The split sample validation you proposed above has become less popular in many fields because of the issue Harrell mentions (unreliable out of bag estimates). I know Harrell has mentioned this in his textbook, but other references would be Steyerberg "Clinical Prediction Models" p301, James et al "An Introduction to Statistical Learning" p175.
In the biomedical field boostrap resampling has thus become the standard. This is implemented in Harrell's rms package and so fairly easy to implement. But you could really use any of the other resampling methods, bootstap has just become popular because of a Steyerberg article suggesting it is the most efficient of the resampling methods ("Internal validation of predictive models: efficiency of some procedures for logistic regression analysis").
It is worth mention that the benefit of the rms package is that it easily enables you to include some of the variable selection in the bootstap (built in stepwise selection option). This can be awkward to achieve with most commercial packages.
I own sense is that the differences have been overemphasized. I usually get pretty reliable/consistent results irrespective of the method used. With large sample sizes the differences are really non-existent.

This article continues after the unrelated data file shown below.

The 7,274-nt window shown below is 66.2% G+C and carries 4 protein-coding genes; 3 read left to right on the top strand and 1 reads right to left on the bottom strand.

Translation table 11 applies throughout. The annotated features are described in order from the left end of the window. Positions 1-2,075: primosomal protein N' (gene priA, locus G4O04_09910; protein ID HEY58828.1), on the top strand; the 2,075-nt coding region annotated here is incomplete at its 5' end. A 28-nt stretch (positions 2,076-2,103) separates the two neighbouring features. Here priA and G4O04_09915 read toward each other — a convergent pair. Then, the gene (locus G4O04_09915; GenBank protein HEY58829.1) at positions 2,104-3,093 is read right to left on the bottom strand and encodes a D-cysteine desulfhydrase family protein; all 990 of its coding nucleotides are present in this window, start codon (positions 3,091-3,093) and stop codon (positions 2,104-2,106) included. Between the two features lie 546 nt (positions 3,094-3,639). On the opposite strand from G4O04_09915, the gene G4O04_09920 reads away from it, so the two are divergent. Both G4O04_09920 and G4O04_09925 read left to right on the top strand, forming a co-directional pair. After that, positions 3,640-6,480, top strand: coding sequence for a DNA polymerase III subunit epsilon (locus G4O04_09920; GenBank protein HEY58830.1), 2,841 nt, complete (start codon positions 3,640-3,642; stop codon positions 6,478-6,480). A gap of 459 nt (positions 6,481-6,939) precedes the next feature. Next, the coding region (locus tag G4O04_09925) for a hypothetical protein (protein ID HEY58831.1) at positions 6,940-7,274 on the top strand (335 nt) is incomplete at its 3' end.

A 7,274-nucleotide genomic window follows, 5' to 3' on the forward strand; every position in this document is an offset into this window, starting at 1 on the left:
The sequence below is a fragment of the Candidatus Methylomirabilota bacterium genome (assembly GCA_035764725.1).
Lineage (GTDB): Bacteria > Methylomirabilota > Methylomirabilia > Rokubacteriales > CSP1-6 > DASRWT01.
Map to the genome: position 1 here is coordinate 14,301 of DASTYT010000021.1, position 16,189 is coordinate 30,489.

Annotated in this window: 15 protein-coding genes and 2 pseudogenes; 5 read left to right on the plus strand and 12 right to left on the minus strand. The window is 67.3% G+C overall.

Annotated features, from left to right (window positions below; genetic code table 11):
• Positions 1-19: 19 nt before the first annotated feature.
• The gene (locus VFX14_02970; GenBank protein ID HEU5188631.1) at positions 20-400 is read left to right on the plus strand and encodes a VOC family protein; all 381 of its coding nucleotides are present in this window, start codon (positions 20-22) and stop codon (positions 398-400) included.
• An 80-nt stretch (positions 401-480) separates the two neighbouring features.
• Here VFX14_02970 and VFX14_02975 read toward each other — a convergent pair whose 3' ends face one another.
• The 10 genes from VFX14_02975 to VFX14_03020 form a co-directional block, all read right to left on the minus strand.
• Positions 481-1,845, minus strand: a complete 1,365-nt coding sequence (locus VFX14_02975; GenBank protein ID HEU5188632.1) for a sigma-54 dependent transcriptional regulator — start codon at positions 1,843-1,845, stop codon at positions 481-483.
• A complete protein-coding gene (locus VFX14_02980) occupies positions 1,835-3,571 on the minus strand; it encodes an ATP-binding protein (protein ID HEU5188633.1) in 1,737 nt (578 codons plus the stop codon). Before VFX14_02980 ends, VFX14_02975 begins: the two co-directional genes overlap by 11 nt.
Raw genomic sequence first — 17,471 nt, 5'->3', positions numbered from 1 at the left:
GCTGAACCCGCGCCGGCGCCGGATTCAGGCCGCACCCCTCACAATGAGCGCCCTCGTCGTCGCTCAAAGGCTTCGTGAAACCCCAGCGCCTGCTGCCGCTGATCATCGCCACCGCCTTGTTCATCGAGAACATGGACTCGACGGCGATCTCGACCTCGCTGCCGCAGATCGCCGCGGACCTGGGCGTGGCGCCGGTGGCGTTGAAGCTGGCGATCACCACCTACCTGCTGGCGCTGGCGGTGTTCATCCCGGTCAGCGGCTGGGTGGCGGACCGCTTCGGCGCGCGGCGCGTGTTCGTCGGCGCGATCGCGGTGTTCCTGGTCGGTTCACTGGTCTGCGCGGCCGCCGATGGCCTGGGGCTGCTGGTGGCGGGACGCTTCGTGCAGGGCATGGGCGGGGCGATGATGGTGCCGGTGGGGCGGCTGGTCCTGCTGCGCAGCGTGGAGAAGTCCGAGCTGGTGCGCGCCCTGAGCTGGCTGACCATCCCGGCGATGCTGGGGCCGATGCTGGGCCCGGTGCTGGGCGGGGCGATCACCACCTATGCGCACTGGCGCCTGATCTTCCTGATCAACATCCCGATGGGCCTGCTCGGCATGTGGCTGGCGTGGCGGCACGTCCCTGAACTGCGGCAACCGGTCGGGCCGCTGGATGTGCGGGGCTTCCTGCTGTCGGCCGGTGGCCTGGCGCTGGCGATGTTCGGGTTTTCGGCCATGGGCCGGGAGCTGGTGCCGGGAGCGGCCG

Bootstrap validation - as well as the other resampling methods - can also easily be done wrong. Often only some of the model building stages are included in the bootstrap giving inaccurate estimates. On the other hand it is fairly hard to mess up split sample validation. Given the face validity of split sampling - I know you didn't muck it up - I prefer split sample unless it is a very small dataset. It many cases the model building process is also complicated enough that it can't really be included in a resampling method.
If you want to publish in a biomedical journal though, and you aren't using a medicare size database, you will want to use a resampling method - likely bootstrapping. If the dataset is large, you can likely still get published with k-fold and save yourself some processing time.